By Jonathan Volzke
San Juan Capistrano residents generally support a second bond to buy more open space, as long as the measure includes procedures to ensure officials are accountable for managing and spending the money, according to a survey of 400 registered voters.
The poll was taken in early December as part of the effort by the city’s Open Space Committee’s, which is examining whether to protect more land from development—and how to pay for it. Residents were asked whether they’d be willing to pay an additional $35 a year on their property-tax bill per $100,000 in assessed valuation of their property for the open space. The city, home to Mission San Juan Capistrano and the annual Swallows Day Parade, is already 40 percent open space, but more than half of that is privately owned golf courses and similar properties.
In 1990, voters approved a bond measure to purchase open space. The measure was $21 million – $19 million to purchase land; $2 million for improvements. The measure was for $21 million and targeted 140 acres of open space. The city purchased the Kinoshita Farm (56.4 acres) in the southwest portion of town and built a sports park complex. This city also purchased about 68 acres in the northwest area of town, which boasts roughly 590 acres. The city hopes to replicate that success with another bond measure to take more property out of the hands of would-be developers.
The results of the poll, released Thursday, also show strong support for the open-space protection measure on the November 8 ballot. About 68 percent of respondents said they’d likely vote “yes” on that measure, which would require voter approval before general plan changes to land designed open space.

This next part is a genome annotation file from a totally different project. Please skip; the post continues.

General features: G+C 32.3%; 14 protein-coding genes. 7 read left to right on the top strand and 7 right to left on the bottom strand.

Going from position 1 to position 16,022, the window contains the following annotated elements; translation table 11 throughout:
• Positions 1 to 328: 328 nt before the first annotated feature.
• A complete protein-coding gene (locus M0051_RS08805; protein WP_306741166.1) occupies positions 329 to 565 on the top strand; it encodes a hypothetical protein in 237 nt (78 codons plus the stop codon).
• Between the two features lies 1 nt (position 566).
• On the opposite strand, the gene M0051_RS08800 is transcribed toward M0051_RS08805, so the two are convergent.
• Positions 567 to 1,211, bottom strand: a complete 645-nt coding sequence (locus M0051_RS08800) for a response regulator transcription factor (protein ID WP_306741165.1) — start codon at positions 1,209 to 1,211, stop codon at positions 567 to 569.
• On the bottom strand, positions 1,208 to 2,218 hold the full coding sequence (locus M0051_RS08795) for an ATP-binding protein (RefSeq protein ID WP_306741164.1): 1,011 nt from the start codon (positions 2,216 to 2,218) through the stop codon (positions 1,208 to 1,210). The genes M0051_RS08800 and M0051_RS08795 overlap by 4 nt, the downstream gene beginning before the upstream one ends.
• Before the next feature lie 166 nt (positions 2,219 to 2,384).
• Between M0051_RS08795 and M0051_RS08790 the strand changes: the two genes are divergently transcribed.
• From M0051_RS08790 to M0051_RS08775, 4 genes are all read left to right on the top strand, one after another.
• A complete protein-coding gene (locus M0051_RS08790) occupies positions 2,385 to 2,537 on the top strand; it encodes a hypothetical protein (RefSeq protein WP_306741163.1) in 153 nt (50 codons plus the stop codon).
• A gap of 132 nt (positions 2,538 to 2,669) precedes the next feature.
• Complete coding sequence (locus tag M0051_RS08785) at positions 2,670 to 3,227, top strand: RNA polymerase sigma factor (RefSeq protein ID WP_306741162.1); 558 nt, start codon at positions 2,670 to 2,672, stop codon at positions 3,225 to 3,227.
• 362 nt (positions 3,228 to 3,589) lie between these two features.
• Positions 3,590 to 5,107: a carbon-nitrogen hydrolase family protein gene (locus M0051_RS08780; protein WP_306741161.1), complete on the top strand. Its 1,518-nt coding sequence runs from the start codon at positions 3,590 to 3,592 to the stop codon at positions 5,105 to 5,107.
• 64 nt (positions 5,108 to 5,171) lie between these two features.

Poll respondents generally said the city of 36,000 was on the right track, with 47 percent of the respondents saying the city was heading in the right direction, while 15 percent said it was heading the wrong way. An additional 28 percent gave mixed reviews, with 10 percent unable to answer.
The general approval rating for the City Council and Planning Commission has dipped since the city last asked in 2001, though: Then, 65 percent of respondents said they approved of the job the council was doing, while only 61 percent gave the high grade this year. The disapproval rating was 21 percent during both surveys. The Planning Commission received a 44 percent approval rating, down from 48 percent in 2001.
The city’s Open Space Committee will discuss the poll results when it meets at 7 p.m. on Monday, January 7 at City Hall, 32400 Paseo Adelanto. The city’s master plan for open space is also on the agenda.